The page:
Suggested Reading:

Speaker Series: Leilani Tamu

 American Samoans & Samoans, Events, Polynesians, Speaker Series  Comments Off on Speaker Series: Leilani Tamu
Sep 202013


Writing and the Art of Cultural Diplomacy: Personal Reflections on “being Pacific” from a Kiwi Polynesian


“Kiwi Polynesian” Leilani Tamu is a poet, magazine columnist, Pacific historian, former New Zealand diplomat and dedicated mum. Born in New Zealand to a Samoan mother and Pakeha father, Leilani’s mixed cultural heritage has played an important role in shaping both her creative and professional career. Through her ability to draw on a diverse range of experiences, Leilani brings a fresh perspective to the table when tackling issues of social and cultural relevance to the Pacific region. In her columns, she has written about issues as diverse as racism, unemployment, property investment, cyber bullying, youth suicide and motherhood.

Leilani’s first book of poetry The Art of Excavation is due out in early 2014 and is a collection of work that traverses the inter-connected themes of Pacific history, colonisation, cosmology and genealogy. The collection took seven years to come to fruition and is being edited by New Zealand poet Siobhan Harvey.
In September 2013, Leilani will take up the Fulbright-CNZ Pacific Island Writer’s residency at the University of Hawai’i in Mānoa to work on her second book of poetry Cultural Diplomacy. While at Mānoa, Leilani will spend time learning about the life of Princess Ka’iulani who she regards as an example of a Polynesian ancestor whose legacy has the potential to inspire and motivate all people of the Pacific region.

Public Event

Monday, September 23, 2013
4:00 – 5:00 pm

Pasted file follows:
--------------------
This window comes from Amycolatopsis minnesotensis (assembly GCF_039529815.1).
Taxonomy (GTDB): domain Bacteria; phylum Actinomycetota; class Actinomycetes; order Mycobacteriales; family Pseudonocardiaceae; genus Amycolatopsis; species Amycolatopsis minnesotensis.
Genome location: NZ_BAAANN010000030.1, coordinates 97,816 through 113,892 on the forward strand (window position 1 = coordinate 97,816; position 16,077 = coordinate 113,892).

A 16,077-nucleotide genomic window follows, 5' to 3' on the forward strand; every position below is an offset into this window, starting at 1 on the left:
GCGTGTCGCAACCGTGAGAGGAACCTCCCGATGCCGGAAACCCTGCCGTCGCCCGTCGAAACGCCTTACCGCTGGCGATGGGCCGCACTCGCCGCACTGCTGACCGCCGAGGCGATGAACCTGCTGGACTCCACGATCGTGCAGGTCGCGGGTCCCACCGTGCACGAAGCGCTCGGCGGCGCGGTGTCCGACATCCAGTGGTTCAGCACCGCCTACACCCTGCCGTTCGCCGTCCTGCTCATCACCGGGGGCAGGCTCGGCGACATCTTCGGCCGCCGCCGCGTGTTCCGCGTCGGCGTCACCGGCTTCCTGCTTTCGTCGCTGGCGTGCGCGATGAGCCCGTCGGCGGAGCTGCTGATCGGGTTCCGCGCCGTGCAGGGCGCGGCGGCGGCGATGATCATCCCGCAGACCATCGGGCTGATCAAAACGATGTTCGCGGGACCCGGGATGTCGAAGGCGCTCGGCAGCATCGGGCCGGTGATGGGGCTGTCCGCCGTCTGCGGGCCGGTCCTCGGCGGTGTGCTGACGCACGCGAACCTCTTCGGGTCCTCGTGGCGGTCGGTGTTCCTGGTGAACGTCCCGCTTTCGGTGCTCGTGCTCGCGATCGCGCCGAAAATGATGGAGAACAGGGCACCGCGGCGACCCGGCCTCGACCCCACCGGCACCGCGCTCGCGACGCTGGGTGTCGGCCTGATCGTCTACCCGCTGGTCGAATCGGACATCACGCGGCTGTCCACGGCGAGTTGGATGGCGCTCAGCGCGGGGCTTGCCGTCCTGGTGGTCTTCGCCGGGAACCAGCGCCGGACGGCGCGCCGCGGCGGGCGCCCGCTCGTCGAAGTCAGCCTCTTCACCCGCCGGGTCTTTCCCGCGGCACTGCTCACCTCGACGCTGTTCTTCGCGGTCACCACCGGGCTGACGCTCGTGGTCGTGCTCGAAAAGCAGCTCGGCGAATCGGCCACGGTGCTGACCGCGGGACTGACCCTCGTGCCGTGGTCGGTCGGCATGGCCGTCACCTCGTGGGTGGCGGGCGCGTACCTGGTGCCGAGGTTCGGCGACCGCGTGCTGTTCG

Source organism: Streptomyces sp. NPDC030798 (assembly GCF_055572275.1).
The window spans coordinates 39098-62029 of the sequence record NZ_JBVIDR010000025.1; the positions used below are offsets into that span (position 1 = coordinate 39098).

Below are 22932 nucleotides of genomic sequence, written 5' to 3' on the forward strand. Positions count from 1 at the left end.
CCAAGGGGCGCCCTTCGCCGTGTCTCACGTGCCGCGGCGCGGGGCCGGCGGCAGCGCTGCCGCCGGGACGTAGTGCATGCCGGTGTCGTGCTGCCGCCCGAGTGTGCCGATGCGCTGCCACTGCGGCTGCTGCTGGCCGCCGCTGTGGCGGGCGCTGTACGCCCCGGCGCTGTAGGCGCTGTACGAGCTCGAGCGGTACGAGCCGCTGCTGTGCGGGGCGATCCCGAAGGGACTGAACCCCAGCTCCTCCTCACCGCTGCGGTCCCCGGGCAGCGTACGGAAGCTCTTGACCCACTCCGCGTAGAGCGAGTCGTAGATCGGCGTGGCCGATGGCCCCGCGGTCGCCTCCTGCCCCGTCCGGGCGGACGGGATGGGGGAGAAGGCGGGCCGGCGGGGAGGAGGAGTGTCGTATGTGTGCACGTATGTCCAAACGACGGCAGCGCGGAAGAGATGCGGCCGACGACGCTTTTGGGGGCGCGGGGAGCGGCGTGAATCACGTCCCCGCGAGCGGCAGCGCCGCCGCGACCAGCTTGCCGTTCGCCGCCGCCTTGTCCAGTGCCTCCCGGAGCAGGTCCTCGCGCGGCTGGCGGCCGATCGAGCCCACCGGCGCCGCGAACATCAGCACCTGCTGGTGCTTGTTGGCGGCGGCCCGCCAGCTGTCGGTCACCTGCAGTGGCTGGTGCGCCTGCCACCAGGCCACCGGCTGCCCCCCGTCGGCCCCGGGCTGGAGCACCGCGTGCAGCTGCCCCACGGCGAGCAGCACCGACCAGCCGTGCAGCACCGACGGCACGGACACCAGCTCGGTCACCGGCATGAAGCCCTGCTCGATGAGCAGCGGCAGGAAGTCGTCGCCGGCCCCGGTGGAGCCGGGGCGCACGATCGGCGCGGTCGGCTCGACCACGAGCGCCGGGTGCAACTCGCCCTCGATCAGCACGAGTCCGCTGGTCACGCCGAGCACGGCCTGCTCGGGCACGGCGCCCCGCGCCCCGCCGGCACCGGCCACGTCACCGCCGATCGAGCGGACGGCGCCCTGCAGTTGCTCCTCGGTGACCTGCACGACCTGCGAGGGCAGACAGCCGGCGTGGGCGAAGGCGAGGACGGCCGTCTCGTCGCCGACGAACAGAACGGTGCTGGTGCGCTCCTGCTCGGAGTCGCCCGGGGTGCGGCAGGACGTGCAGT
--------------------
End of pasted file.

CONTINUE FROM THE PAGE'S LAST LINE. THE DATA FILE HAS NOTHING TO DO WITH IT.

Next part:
Campus Center 301

Class Presentations

Tuesday September 24, 2013
ANTH 357, Dr. Joseph Genz
11:00 – 12:15
UCB 112

HIST 136, Dr. Kerri Inglis
12:30 – 1:45 pm
UCB 100


This event is co-sponsored by the International Student Services & Intercultural Education program, Minority Access & Achievement Program, Pacific Islands Studies Certificate, Pacific Islander Student Center, Professor Kerri Inglis (History), Professor Joseph Genz (Anthropology).

Transgender Pacific Islanders at UH Hilo

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Apr 222013

transgenderSelina Koloi, a senior political science and history major from American Samoa who is a HELP Research Assistant at the UH Hilo Women’s Center will talk about definitions and issues that affect the transgender community along with the intersection with the Pacific Islander community. What does UH Hilo and the community offer for students who have needs of transgender transitions, support, leadership opportunities, etc? This event is co-sponsored by the UH Hilo Women’s Center and is open to the public. Bring your lunch.

Transgender Pacific Islanders at UH Hilo
Tuesday, April 30, 2013
12:30 – 1:30 pm
PISC, Campus Center 307

About HELP:

Hawaii Engaged Learning Positions (HELP): Funded by the UH Hilo’s AANAPISI Grant and administered through the Pacific Islander Student Center (PISC), the HELP initiative enables Pacific islander students at UH Hilo to create meaningful employment opportunities that impact their education while fulfilling a need in the Pacific islander community on campus, on the Big Island, or throughout the Pacific region.

Kathly Jetnil-Kijiner: Marshallese Slam Poet

 Events, Speaker Series, What's Our Story?, Women  Comments Off on Kathly Jetnil-Kijiner: Marshallese Slam Poet
Apr 162013

Kathy Jetnil-Kijiner, Marshallese poet, journalist, and writer who is currently pursuing her graduate degree at UH Manoa in Pacific Island Studies, will perform pieces that address current issues in the Pacific such as the history of nuclear testing in the Marshall Islands, racism against Micronesians in Hawai’i, and the rising threat of climate change for the Pacific. The event will take place on Thursday, April 18, 2013 at 2:00 – 3:00 pm at the Pacific Islander Student Center (PISC) located in Campus Center 307.

Sponsored by the Department of Anthropology, Geography and History as part of the Certificate in Pacific Island Studies, hosted by the Pacific Islander Student Center, and funded by a UH Diversity and Equity Initiative Grant.

For more information, please contact Prof. Drew Kapp ( or Prof. Joe Genz (